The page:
Few games test a headset's ability to reproduce horrifyingly brutal noises as Mortal Kombat X does, and I'm pleased to say the Revolver got high marks. Every punch and kick resonated with impact, and I heard a disturbingly rich level of detail every time my character broke his opponents' bones and telepathically ripped out their guts.
The difference between the Revolver and the Cloud II is subtle but noticeable. Every time I switched from the old headset to the new one, things sounded just a bit richer and louder.
Microphone and Cables
The Revolver packs a rubber, highly flexible boom microphone that you can detach when you just want to use the device as a pair of headphones. I used the headset to talk on Skype to a colleague, who had no issues hearing me. She did mention being able to hear the construction happening outside my apartment, but only faintly.
I heard a disturbingly rich level of detail every time my Mortal Kombat X character broke his opponents' bones and telepathically ripped out their guts.
The headset's roughly 3-foot-long, 3.5-mm cable gives you plenty of slack for connecting to your controller, mobile device or PC, and you can make it even longer by connecting it to the included 6.5-foot audio box extension. This extra cord sports a dongle that lets you mute your mic, adjust the volume and clip the cable to your shirt, and provides separate microphone and headphone jacks for your PC.
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The Revolver's superb sound is just as impressive once you put your controller down and start jamming out to some music. The headset preserved the incendiary energy of rock tracks like Yellowcard's "Awakening," giving the song's bright guitars, driving bass and soaring vocals a chance to shine individually. When I switched to Kendrick Lamar's "King Kunta," I was treated to thumping bass that instantly got my head bobbing.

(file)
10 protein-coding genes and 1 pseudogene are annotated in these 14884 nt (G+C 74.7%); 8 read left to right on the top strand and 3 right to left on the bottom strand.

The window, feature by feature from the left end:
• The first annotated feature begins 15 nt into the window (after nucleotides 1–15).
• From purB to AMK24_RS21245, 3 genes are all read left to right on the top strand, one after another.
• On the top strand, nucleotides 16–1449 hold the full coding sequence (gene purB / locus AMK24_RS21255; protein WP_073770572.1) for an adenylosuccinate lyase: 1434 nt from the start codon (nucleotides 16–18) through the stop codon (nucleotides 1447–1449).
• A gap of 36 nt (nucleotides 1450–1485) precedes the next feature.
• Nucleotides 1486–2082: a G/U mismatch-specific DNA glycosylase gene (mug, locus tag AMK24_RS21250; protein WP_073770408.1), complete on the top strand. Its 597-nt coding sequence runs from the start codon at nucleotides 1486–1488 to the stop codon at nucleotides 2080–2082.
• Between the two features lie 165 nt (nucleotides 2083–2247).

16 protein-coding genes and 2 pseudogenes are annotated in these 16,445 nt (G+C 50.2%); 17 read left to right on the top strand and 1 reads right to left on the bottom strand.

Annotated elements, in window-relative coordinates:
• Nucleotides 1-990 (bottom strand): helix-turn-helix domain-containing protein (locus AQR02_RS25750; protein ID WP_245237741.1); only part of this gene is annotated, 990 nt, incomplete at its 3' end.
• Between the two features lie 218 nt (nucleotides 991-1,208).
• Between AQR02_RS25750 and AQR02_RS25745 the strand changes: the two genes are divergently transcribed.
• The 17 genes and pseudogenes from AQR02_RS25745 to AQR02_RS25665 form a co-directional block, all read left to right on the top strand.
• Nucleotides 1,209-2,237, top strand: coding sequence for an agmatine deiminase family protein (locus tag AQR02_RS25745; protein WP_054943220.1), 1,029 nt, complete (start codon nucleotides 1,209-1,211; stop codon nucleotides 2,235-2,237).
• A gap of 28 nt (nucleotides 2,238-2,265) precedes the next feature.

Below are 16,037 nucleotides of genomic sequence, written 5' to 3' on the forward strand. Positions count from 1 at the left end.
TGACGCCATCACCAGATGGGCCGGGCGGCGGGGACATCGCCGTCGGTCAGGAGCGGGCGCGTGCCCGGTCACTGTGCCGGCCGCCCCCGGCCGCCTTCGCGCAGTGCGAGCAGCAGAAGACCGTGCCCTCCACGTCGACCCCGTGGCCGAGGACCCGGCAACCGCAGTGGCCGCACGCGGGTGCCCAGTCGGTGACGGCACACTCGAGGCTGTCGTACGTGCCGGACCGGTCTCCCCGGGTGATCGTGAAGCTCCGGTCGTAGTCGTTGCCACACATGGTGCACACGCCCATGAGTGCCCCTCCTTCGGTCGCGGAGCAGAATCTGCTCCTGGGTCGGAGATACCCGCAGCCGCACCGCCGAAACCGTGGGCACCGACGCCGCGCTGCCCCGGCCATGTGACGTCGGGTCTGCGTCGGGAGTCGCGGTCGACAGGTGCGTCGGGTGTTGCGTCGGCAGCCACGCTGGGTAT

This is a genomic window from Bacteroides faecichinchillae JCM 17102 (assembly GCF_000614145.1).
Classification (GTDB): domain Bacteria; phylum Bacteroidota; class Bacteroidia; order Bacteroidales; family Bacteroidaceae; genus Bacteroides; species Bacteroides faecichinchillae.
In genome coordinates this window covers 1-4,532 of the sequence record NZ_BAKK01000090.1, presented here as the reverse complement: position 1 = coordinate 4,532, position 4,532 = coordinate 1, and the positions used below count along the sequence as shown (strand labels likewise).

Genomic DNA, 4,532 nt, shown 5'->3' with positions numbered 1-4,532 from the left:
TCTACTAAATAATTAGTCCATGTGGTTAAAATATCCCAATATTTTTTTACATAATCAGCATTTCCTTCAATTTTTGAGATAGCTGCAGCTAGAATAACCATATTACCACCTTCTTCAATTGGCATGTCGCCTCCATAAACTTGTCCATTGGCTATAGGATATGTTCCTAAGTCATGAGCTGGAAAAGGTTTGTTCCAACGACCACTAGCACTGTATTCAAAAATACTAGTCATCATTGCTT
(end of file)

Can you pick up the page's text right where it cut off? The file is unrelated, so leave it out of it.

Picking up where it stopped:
I wrapped things up with a few tracks from the Star Wars: The Force Awakens soundtrack. Once again, the Revolver allowed me to hear each instrument in its crisp, clean glory, from the frantic horns of the film's battle songs to the smoky strings of more somber moments.
As a headset built for competitive gamers, the $120 HyperX Cloud Revolver absolutely hits the mark. Its rich, directionally accurate audio makes it easy to pinpoint enemies, and its cozy ear cups and suspension-frame design make it comfy enough to wear during long tournament days. And it certainly doesn't hurt that music sounds great on it.
However, the Revolver is $20 more than the Cloud II, and all you're really getting for the extra money is a steel frame and slightly better sound. I still find the Cloud II more comfortable, and it's the only headset of the two to offer virtual 7.1 surround sound. There's also the even cheaper SteelSeries Siberia v3 Prism ($79), which offers a similar suspension design, tweakable audio and customizable lighting. The Revolver's durability and overall sound quality still make it a winner, but there are some strong alternatives for less money.